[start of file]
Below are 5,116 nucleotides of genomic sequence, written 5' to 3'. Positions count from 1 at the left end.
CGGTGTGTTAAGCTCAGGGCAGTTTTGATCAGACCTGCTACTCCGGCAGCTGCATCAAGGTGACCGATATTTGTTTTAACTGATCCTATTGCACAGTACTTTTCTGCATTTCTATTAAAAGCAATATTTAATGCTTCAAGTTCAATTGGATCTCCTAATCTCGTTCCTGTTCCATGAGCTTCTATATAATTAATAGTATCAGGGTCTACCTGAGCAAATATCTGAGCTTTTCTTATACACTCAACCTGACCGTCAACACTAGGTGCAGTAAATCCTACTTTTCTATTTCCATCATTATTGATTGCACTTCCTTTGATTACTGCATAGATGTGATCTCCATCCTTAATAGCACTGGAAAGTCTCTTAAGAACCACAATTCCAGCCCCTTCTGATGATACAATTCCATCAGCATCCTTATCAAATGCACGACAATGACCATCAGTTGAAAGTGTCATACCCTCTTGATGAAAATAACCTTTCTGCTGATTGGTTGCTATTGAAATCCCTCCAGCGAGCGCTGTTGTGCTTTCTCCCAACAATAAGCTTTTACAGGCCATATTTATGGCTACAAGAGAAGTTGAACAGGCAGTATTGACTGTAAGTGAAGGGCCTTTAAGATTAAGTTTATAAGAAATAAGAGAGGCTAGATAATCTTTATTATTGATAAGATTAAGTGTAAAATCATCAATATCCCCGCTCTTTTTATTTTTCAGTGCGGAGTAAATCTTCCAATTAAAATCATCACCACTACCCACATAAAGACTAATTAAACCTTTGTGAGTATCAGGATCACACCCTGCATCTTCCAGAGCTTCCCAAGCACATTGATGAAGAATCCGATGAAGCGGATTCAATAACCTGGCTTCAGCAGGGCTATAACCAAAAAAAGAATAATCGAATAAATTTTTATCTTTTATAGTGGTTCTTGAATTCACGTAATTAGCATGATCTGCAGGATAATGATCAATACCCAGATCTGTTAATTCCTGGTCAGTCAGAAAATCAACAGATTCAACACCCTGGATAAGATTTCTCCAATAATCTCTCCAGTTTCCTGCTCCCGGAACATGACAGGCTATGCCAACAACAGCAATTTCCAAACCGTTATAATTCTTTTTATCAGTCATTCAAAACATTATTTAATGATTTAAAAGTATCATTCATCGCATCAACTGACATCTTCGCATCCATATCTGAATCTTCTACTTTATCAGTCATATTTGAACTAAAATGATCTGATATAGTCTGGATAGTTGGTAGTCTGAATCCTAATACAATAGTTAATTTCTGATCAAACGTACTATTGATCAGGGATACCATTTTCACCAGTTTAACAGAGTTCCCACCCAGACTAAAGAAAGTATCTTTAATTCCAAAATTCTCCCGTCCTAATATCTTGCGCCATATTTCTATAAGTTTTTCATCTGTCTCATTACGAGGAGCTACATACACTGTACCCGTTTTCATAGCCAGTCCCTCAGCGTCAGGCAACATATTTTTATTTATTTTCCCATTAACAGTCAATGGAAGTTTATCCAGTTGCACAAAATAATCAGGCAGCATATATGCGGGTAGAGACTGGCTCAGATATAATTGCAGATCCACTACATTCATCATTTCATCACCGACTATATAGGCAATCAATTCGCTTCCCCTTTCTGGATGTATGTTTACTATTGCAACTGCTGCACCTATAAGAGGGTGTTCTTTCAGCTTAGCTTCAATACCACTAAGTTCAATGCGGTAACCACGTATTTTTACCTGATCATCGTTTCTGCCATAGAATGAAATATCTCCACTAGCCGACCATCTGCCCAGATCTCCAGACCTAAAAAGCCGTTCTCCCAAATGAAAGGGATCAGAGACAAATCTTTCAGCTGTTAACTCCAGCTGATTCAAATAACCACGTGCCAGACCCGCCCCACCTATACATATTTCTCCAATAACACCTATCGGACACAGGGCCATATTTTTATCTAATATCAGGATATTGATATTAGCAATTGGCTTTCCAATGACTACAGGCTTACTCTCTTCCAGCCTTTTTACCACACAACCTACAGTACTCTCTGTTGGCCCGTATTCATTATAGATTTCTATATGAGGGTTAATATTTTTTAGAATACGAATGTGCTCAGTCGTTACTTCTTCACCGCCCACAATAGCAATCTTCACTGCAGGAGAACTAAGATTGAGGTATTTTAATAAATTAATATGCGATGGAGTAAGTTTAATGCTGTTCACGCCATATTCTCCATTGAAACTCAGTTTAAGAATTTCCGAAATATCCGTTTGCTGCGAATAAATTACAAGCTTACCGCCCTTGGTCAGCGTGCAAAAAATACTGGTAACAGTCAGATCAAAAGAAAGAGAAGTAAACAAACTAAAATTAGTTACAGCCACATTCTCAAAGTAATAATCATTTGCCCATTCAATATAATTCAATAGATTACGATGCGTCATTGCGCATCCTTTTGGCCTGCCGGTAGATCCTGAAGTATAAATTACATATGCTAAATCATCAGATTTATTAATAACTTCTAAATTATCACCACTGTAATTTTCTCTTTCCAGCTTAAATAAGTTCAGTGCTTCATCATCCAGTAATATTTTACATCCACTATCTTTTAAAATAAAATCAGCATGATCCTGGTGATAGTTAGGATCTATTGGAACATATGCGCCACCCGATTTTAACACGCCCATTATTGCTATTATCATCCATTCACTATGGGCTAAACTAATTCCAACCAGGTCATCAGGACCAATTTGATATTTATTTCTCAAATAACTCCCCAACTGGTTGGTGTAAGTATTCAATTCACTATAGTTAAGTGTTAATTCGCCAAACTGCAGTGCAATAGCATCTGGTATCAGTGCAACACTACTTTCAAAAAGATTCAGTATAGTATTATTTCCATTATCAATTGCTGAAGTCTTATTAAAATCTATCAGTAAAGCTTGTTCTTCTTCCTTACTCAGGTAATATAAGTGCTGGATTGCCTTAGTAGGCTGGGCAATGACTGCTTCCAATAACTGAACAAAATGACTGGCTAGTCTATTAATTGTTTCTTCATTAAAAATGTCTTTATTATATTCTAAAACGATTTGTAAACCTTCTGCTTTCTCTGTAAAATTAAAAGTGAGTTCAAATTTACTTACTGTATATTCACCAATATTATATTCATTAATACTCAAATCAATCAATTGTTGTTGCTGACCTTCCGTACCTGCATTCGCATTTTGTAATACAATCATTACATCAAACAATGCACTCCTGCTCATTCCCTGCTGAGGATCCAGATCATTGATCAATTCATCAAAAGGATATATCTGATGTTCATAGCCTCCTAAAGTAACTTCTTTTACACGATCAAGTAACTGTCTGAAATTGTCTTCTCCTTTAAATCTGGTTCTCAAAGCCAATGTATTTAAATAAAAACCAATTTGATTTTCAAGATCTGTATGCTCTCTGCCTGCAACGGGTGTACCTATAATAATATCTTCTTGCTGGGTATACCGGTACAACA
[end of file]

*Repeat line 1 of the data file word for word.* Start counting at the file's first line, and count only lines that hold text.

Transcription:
Below are 5,116 nucleotides of genomic sequence, written 5' to 3'. Positions count from 1 at the left end.